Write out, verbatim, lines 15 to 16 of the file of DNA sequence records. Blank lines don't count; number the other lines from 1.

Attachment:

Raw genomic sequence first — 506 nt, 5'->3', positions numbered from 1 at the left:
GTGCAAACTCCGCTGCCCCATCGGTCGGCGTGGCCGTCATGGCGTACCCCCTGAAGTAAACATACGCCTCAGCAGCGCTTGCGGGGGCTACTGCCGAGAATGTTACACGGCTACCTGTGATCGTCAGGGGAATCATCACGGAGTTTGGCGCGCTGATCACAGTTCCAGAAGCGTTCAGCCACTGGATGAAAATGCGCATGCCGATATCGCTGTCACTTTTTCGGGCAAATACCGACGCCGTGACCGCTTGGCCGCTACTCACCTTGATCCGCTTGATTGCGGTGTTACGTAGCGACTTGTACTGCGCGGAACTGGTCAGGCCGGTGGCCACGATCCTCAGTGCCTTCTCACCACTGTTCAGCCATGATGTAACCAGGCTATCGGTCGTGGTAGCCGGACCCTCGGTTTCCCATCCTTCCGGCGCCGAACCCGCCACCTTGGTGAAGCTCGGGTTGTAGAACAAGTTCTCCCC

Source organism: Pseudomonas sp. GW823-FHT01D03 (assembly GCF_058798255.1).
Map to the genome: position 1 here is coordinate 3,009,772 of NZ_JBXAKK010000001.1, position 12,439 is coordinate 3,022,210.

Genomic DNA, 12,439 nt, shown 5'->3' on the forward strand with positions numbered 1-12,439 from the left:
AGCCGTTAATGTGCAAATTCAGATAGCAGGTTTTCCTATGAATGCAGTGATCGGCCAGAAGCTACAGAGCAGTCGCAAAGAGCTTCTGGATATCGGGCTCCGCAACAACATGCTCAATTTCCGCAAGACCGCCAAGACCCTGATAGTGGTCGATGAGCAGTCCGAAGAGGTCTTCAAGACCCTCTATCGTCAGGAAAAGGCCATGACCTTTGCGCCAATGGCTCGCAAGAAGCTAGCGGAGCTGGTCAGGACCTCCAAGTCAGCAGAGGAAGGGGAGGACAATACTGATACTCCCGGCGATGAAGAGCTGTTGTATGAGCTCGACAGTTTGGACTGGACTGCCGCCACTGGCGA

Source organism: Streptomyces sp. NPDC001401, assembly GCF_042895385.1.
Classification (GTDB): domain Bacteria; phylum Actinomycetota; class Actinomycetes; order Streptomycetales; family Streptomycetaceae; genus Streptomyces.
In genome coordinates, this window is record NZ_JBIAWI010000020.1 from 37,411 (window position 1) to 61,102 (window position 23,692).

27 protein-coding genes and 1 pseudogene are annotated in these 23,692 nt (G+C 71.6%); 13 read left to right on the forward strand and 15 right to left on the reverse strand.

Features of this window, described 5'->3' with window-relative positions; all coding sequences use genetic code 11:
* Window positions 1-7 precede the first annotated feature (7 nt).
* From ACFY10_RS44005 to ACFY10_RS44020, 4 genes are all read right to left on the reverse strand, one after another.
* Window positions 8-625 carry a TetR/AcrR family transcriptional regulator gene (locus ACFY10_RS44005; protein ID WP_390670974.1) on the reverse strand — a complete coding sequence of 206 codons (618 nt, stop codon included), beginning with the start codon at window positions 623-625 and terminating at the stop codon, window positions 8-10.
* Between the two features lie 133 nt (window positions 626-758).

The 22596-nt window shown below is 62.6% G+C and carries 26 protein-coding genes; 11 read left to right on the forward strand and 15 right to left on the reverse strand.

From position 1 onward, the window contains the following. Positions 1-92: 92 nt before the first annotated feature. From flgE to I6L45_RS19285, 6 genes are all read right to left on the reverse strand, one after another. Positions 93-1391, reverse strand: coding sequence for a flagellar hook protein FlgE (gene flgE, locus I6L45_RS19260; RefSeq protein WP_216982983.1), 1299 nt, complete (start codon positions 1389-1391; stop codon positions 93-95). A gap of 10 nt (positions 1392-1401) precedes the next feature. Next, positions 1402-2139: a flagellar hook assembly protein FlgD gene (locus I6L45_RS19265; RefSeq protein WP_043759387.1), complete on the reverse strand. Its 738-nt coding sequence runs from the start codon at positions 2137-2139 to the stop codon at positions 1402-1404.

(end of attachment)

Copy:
* Between the two features lie 133 nt (window positions 626-758).

The 22596-nt window shown below is 62.6% G+C and carries 26 protein-coding genes; 11 read left to right on the forward strand and 15 right to left on the reverse strand.